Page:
Debating Latin in the Curriculum

Tip o’ the pileus to the ARLT blog for pointing us to an excerpt from Hansard from Monday past … the matters being discussed are assorted things about education, including curriculum:

Paul Flynn (Newport West) (Lab): The baccalaureate’s emphasis on ancient history and Latin will allow our students to cope admirably with the Roman invasion 2,000 years ago, but leave them less able to cope with modern life, because of the neglect of IT. In which century are the Government living?

Michael Gove: It is a source of considerable pride to me that the number of students studying Latin in comprehensives is the highest ever. We are presiding over the greatest renaissance in Latin learning since Julius Caesar invaded. [ Interruption. ] Those who are about to answer should be saluted, as we say in Latin. The critical thing is that we have to ensure that our examinations in every subject are up there with the best in the world. It is striking that before he went to university, one of the iconic figures of the 21st century—Mark Zuckerberg, the founder of Facebook—studied Latin, Greek and classical Hebrew.

Michael Gove is the UK Secretary of State for Education  … I always find it interesting how educational arguments always seem to be an either/or thing … I also continue to be amazed that folks (on both sides of the pond) continue (it seems) to not understand that IT is a necessary means to an end, not an end  in itself (in a grade school setting). In our board, we are generally given two computers per class, only one of which is usually working. I’ve often wanted to haul assorted powers-that-be (say, twenty at a time) into a room to give a presentation that they have to take notes for … but only give them two pencils, one of which is broken and one which is only an inch long. That said, it’s kind of sad that this sort of debate/discussion likely will never happen in Canada and/or Ontario … the value of Latin just isn’t appreciated at the government level, alas.

Classic British Open

Bust of Julius Caesar from the British Museum
Image via Wikipedia

The incipit of a piece in the Charlotte Observer:

Just off the English Channel’s gray beach that runs along the eastern edge of Royal St. George’s golf course, there’s a rutted pathway that follows the shore. It’s only slightly more narrow than the paved road that winds nearby, threading around the scene of this week’s Open Championship and into the adjacent town with its ivy-covered stone buildings.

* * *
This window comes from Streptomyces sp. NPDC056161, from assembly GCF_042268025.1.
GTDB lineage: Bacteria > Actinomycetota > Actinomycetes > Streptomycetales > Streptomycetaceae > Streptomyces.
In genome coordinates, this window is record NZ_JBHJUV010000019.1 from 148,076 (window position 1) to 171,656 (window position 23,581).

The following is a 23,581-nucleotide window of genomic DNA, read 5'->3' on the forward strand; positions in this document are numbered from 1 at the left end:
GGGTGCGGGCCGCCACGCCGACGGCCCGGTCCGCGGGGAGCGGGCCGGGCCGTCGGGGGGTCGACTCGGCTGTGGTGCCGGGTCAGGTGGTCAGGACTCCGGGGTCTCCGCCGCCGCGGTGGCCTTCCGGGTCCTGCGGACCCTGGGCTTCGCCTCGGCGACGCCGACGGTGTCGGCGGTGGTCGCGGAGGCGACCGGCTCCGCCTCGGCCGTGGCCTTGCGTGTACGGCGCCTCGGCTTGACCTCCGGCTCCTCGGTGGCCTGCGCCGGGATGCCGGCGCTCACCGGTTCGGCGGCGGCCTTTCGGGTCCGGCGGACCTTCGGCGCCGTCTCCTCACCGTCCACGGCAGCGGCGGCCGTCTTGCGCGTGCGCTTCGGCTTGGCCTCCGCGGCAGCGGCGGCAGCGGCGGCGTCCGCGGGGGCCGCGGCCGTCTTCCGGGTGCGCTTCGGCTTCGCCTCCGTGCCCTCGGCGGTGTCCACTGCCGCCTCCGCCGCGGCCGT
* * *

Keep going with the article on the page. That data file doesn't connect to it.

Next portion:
The pathway was put there for Julius Caesar in 55 BC when he came rolling through these parts, invading the region long before Walter Hagen, Henry Cotton and Greg Norman did their own turns as conquerors on the heaving dunes at St. George’s. […]

Obviously a bit of fantasy going on there … can’t really imagine folks saying “Oooo … Caesar’s coming … better put in a path for him!”  But as long as we’re talking about invasion matters, it’s probably salutary to note that nothing appears to have come of the theories that Caesar’s invasion didn’t happen, or that it happened a week earlier than conventionally thought.

Another Day, Another Smuggler


A 48-year-old man from Florina, northwestern Greece was arrested on Thursday charged with antiquity smuggling.

The suspect, while driving his car near Vassiliada village in Kastoria prefecture, met up with a police roadblock. A search of his car and later of his house in Florina revealed a large number of Roman and Byzantine era coins, other antiquities and photos believed to indicate locations where antiquities are buried.ana-mpa

Specifically, police found and confiscated 81 ancient coins, two marble statues from the Hellenistic period, the head from a female statuette, two copper rings, a lecythus, a medal, six clay seals, four copper brooches, two metal detectors, one perfume container, two USB flash drives and eight photographs of probable sites of antiquities.